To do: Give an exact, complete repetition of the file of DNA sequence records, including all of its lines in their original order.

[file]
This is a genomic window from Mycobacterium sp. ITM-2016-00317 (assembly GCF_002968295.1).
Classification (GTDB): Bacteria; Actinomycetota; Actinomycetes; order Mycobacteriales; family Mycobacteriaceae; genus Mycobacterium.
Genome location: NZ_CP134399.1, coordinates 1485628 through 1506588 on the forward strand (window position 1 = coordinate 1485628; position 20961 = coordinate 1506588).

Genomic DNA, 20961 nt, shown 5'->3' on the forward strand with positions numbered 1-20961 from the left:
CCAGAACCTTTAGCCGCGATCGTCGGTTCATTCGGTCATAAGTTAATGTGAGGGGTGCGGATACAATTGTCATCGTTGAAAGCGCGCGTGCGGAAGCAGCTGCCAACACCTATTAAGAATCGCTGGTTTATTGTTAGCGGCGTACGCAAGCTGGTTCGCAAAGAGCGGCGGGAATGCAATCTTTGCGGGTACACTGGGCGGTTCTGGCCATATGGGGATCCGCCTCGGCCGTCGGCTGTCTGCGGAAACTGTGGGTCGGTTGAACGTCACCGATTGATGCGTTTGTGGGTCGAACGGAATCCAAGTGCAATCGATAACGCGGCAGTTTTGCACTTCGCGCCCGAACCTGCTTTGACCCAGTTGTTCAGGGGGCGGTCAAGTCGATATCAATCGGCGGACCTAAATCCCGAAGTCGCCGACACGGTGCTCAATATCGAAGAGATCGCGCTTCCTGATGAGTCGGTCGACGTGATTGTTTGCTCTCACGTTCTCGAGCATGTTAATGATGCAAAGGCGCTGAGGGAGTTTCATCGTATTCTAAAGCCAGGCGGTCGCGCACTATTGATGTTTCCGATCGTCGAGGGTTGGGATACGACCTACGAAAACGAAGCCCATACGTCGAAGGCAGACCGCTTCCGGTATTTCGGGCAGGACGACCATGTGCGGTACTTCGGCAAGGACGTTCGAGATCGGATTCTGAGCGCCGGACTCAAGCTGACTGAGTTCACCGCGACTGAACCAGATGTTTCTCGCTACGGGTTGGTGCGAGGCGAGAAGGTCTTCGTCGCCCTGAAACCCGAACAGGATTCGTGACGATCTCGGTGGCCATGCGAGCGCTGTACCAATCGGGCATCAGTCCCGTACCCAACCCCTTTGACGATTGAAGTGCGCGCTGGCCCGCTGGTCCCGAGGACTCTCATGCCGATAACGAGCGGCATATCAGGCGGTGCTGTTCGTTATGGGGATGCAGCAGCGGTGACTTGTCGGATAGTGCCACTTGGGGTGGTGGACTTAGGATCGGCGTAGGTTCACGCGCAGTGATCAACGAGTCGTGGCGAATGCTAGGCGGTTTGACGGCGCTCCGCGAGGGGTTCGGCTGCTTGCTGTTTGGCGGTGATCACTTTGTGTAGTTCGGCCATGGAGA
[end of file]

This is a genomic window from Mycobacterium sp. ITM-2016-00317 (assembly GCF_002968295.1).
Classification (GTDB): Bacteria; Actinomycetota; Actinomycetes; order Mycobacteriales; family Mycobacteriaceae; genus Mycobacterium.
Genome location: NZ_CP134399.1, coordinates 1485628 through 1506588 on the forward strand (window position 1 = coordinate 1485628; position 20961 = coordinate 1506588).

Genomic DNA, 20961 nt, shown 5'->3' on the forward strand with positions numbered 1-20961 from the left:
CCAGAACCTTTAGCCGCGATCGTCGGTTCATTCGGTCATAAGTTAATGTGAGGGGTGCGGATACAATTGTCATCGTTGAAAGCGCGCGTGCGGAAGCAGCTGCCAACACCTATTAAGAATCGCTGGTTTATTGTTAGCGGCGTACGCAAGCTGGTTCGCAAAGAGCGGCGGGAATGCAATCTTTGCGGGTACACTGGGCGGTTCTGGCCATATGGGGATCCGCCTCGGCCGTCGGCTGTCTGCGGAAACTGTGGGTCGGTTGAACGTCACCGATTGATGCGTTTGTGGGTCGAACGGAATCCAAGTGCAATCGATAACGCGGCAGTTTTGCACTTCGCGCCCGAACCTGCTTTGACCCAGTTGTTCAGGGGGCGGTCAAGTCGATATCAATCGGCGGACCTAAATCCCGAAGTCGCCGACACGGTGCTCAATATCGAAGAGATCGCGCTTCCTGATGAGTCGGTCGACGTGATTGTTTGCTCTCACGTTCTCGAGCATGTTAATGATGCAAAGGCGCTGAGGGAGTTTCATCGTATTCTAAAGCCAGGCGGTCGCGCACTATTGATGTTTCCGATCGTCGAGGGTTGGGATACGACCTACGAAAACGAAGCCCATACGTCGAAGGCAGACCGCTTCCGGTATTTCGGGCAGGACGACCATGTGCGGTACTTCGGCAAGGACGTTCGAGATCGGATTCTGAGCGCCGGACTCAAGCTGACTGAGTTCACCGCGACTGAACCAGATGTTTCTCGCTACGGGTTGGTGCGAGGCGAGAAGGTCTTCGTCGCCCTGAAACCCGAACAGGATTCGTGACGATCTCGGTGGCCATGCGAGCGCTGTACCAATCGGGCATCAGTCCCGTACCCAACCCCTTTGACGATTGAAGTGCGCGCTGGCCCGCTGGTCCCGAGGACTCTCATGCCGATAACGAGCGGCATATCAGGCGGTGCTGTTCGTTATGGGGATGCAGCAGCGGTGACTTGTCGGATAGTGCCACTTGGGGTGGTGGACTTAGGATCGGCGTAGGTTCACGCGCAGTGATCAACGAGTCGTGGCGAATGCTAGGCGGTTTGACGGCGCTCCGCGAGGGGTTCGGCTGCTTGCTGTTTGGCGGTGATCACTTTGTGTAGTTCGGCCATGGAGA